Science Week went down a storm last week at Manchester Museum with a whole range of activities for visitors of all ages. From specialist talks and demonstrations to hands on children’s activities like mummifying an orange, there was lots to see and do! As always, the school holidays are guaranteed to see an influx of younger visitors and their families, eager to take part in the activities on offer and see the galleries for themselves. Of course, this means that the museum is often much busier during these times, but it is such a lovely sight to see youngsters enjoying their visit. One way of measuring this is with the guest book in the temporary gallery, where visitors can leave message about what they liked or didn’t like about the exhibition. We loved the messages from families about how the exhibition had sparked an interest in ancient Egypt, helped children with their school work, or inspired them so much that they came back more than once! The votive interactive area of the exhibition has proved to be very popular with hundreds of visitors leaving messages and pleas for their selected god.
Science Week may be over for another year, but that does not mean that the fun has ended! Gifts for the Gods has provided many opportunities for us to engage with the public over our research. It’s a subject that gets people talking every time. Steph’s Science Week talk looked closely at the post-excavation stories behind six key objects in the exhibition, helping to give them back some of their context and show how science can be used to tell us more. On Thursday this week, I will present a talk on how animal mummies came to be in Britain and introduce some of the key characters who have played their part in their stories.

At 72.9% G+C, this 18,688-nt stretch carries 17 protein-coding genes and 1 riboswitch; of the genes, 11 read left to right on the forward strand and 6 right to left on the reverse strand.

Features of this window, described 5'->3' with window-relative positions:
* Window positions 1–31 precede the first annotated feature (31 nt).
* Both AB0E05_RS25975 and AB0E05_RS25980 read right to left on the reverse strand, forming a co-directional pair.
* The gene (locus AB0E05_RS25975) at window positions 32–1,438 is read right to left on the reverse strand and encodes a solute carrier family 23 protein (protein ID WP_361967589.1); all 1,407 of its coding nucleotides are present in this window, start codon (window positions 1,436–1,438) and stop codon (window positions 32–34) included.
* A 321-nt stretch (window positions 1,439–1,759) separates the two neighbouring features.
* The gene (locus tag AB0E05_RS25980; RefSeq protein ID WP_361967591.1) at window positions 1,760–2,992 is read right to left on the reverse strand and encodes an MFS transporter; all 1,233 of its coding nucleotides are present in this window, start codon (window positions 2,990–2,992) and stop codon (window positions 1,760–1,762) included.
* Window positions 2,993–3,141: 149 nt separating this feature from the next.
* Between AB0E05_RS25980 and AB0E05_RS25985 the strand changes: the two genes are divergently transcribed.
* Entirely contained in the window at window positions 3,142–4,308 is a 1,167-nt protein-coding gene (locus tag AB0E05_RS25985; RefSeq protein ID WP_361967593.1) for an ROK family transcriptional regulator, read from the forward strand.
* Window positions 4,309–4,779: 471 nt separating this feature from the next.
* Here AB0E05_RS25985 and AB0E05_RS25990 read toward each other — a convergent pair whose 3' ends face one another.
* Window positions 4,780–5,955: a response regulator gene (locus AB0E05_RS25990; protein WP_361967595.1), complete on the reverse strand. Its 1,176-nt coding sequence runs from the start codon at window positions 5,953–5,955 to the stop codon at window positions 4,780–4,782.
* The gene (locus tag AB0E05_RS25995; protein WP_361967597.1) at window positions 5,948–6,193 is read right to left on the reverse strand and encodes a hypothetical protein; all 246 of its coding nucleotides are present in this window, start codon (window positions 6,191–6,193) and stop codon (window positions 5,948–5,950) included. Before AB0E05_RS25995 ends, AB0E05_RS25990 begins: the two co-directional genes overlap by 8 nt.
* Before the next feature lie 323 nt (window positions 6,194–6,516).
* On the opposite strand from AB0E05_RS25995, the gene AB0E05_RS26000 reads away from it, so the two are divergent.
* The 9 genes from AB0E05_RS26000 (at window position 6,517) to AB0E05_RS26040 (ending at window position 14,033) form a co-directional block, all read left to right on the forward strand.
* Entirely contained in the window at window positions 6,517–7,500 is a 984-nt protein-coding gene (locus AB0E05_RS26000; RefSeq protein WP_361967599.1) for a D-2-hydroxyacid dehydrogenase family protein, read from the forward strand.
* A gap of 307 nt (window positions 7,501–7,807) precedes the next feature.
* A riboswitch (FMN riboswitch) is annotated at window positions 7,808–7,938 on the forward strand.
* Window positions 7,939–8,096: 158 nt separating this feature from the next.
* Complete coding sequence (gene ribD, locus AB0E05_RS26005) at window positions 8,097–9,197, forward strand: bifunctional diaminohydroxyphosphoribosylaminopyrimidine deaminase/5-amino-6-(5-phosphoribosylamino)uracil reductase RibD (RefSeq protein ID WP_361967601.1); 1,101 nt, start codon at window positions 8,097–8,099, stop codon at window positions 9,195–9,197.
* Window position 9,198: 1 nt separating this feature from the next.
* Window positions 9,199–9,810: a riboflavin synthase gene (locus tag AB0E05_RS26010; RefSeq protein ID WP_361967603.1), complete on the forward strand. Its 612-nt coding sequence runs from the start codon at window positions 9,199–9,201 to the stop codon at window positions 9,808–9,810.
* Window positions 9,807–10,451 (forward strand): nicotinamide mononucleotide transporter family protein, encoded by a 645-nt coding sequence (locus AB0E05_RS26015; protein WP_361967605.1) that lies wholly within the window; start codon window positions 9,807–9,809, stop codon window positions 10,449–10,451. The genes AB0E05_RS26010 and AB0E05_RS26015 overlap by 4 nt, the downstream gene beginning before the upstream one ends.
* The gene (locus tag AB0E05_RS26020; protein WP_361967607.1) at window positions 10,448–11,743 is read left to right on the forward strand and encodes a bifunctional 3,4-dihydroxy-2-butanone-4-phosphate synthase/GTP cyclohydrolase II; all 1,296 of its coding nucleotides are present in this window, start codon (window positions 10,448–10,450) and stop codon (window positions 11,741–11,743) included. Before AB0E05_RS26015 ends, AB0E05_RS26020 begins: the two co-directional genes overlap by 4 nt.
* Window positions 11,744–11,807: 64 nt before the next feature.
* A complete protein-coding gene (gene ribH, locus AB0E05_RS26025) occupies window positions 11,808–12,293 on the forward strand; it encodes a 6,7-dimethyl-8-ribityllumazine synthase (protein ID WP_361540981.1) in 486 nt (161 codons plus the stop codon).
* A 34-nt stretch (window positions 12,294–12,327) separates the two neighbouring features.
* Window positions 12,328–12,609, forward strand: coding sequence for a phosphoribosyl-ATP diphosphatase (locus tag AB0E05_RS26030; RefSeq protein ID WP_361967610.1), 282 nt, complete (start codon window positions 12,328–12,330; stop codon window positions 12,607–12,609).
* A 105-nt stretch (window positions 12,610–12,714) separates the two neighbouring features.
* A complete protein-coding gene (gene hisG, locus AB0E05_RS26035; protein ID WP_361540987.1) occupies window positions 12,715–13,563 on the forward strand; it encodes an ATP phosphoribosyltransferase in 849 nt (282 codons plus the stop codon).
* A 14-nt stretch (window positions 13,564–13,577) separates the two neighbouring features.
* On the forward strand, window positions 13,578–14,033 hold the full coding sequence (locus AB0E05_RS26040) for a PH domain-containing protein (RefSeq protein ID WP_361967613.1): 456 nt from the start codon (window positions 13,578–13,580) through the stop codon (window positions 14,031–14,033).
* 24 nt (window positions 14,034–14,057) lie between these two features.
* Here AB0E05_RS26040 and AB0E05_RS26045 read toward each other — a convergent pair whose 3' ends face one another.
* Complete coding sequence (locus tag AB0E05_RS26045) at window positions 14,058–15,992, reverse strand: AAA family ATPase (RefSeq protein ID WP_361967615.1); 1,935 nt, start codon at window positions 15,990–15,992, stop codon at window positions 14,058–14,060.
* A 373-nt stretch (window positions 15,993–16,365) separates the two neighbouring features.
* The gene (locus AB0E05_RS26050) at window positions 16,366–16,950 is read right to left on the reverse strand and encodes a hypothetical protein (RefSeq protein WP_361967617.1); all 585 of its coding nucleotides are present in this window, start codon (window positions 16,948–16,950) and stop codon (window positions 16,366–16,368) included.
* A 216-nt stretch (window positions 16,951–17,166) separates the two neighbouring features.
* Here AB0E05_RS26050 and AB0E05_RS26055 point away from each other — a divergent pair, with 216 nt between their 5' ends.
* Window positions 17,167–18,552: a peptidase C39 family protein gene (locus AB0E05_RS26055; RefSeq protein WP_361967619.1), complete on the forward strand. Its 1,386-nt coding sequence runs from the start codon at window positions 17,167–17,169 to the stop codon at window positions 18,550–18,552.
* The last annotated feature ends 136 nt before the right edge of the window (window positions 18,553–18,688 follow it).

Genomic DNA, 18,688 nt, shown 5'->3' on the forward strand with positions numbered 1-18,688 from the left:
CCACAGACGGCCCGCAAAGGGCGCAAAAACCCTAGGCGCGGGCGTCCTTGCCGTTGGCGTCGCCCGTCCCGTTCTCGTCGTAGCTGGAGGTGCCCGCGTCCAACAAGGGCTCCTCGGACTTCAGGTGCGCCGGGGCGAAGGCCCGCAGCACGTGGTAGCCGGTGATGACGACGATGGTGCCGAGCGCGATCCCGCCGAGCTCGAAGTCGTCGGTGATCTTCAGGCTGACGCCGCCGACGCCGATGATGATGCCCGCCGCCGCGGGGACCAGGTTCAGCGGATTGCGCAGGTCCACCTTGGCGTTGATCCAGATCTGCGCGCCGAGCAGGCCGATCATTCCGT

On Thursday 26th November, the museum is hosting an after hours event where people can come and enjoy an evening in the galleries. The November event will be focused on animal mummies and will give visitors the chance to talk to myself and Campbell, curator of Egypt and Sudan, about the exhibition and the collections in more detail. We do hope that many of you will be able to join us for this unique event.
In connection with the Wellcome Trust, on Saturday 14th November the museum will host a special study day on animal mummies. We are looking forward to welcome some very special guests, including Chris Naunton (Director of the Egypt Exploration Society), Paul Nicholson (Professor of Archaeology at Cardiff University and Director of the current excavations at Saqqara) and Ashley Cooke (Curator of World Cultures at World Museum Liverpool) to come along and share their expertise with visitors. Campbell, Steph and I will also be there to talk about the role of animals in Egypt and how science can be used to learn more about animal mummies. The study day is being offered as a free event, but booking is essential. Please visit https://www.eventbrite.com/e/discovering-animal-mummies-day-school-tickets-19075729019 to book on to the event.
The learning and engagement team at the museum are constantly working on events to support the delivery of the exhibition, so please do keep checking the museum website for updates and be sure to contact us if you have any ideas or suggestions.
We look forward to seeing you at an animal mummies event soon!